China rejects UN report on Uighur rights abuses in Xinjiang

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China has denounced a UN report that says the government’s arbitrary detention of Uighurs and other mostly Muslim ethnic groups in the western region of Xinjiang may constitute crimes against humanity.

Human rights groups and the Japanese government welcomed the delayed report, which had become caught up in a tug-of-war between China and others, who were critical of the hold-up and lobbying for its release.

The assessment released late on Wednesday by the UN human rights office in Geneva concluded that China has committed serious human rights violations under its anti-terrorism and anti-extremism policies and called for “urgent attention” from the UN, the world community and Beijing itself to address them.

It adds the weight of the UN to the conclusions, although China showed no sign of backing off its blanket denials and portraying the criticism as a politicised western smear campaign.

In a sternly worded protest that the UN posted with its report, Beijing’s diplomatic mission in Geneva said it firmly opposed the release of the UN assessment, which it said ignores human rights achievements in Xinjiang and the damage caused by terrorism and extremism to the population.

“Based on the disinformation and lies fabricated by anti-China forces and out of presumption of guilt, the so-called ‘assessment’ distorts China’s laws, wantonly smears and slanders China, and interferes in China’s internal affairs,” the protest said.

Japan was one of the first foreign governments to comment on the report. Its top government spokesperson urged China to improve transparency and human rights conditions in Xinjiang.

Human Rights Watch and Amnesty International called on the UN and governments to set up an independent investigation into the human rights abuses.

“Never has it been so important for the UN system to stand up to Beijing, and to stand with victims,” said John Fisher, deputy director of global advocacy for Human Rights Watch.

The UN report made no mention of genocide, which some countries, including the US, have accused China of committing in Xinjiang.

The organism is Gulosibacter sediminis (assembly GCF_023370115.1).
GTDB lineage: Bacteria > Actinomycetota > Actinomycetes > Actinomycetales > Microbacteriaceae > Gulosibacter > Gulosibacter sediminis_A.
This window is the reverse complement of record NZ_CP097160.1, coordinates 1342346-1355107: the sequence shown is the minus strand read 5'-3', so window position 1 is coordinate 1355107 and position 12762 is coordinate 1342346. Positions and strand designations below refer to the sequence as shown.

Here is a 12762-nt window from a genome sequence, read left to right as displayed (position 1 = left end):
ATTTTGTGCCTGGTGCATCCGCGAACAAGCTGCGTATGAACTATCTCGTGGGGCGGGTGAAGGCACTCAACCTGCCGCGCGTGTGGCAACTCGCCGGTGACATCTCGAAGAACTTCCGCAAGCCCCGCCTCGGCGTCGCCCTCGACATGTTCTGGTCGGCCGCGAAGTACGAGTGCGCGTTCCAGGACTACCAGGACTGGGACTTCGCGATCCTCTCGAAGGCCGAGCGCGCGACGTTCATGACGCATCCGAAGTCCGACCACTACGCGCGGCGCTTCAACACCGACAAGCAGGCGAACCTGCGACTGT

The report was drawn in part from interviews with former detainees and others familiar with conditions at eight detention centres.

“The extent of arbitrary and discriminatory detention of members of Uighur and other predominantly Muslim groups… in (the) context of restrictions and deprivation more generally of fundamental rights… may constitute international crimes, in particular crimes against humanity,” the report said.

The rights office said it could not confirm estimates that a million or more people were detained in internment camps in Xinjiang, but added it was “reasonable to conclude that a pattern of large-scale arbitrary detention occurred” at least between 2017 and 2019.

Beijing has closed many of the camps, which it called vocational training and education centres, but hundreds of thousands of people continue to languish in prison, many on vague, secret charges.

The UN assessment said that reports of sharp increases in arrests and lengthy prison sentences in the region strongly suggested a shift toward formal incarceration instead of the use of the camps.

The report called on China to release all individuals arbitrarily detained and to clarify the whereabouts of those who have disappeared and whose families are seeking information.

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